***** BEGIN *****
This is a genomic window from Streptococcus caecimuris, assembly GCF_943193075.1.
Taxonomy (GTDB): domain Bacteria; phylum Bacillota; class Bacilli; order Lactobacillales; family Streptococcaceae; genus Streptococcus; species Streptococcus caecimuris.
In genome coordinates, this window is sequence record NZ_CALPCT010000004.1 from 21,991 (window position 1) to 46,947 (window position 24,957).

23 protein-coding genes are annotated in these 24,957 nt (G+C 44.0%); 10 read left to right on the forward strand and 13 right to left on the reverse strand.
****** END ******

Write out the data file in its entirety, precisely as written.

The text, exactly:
This is a genomic window from Streptococcus caecimuris, assembly GCF_943193075.1.
Taxonomy (GTDB): domain Bacteria; phylum Bacillota; class Bacilli; order Lactobacillales; family Streptococcaceae; genus Streptococcus; species Streptococcus caecimuris.
In genome coordinates, this window is sequence record NZ_CALPCT010000004.1 from 21,991 (window position 1) to 46,947 (window position 24,957).

23 protein-coding genes are annotated in these 24,957 nt (G+C 44.0%); 10 read left to right on the forward strand and 13 right to left on the reverse strand.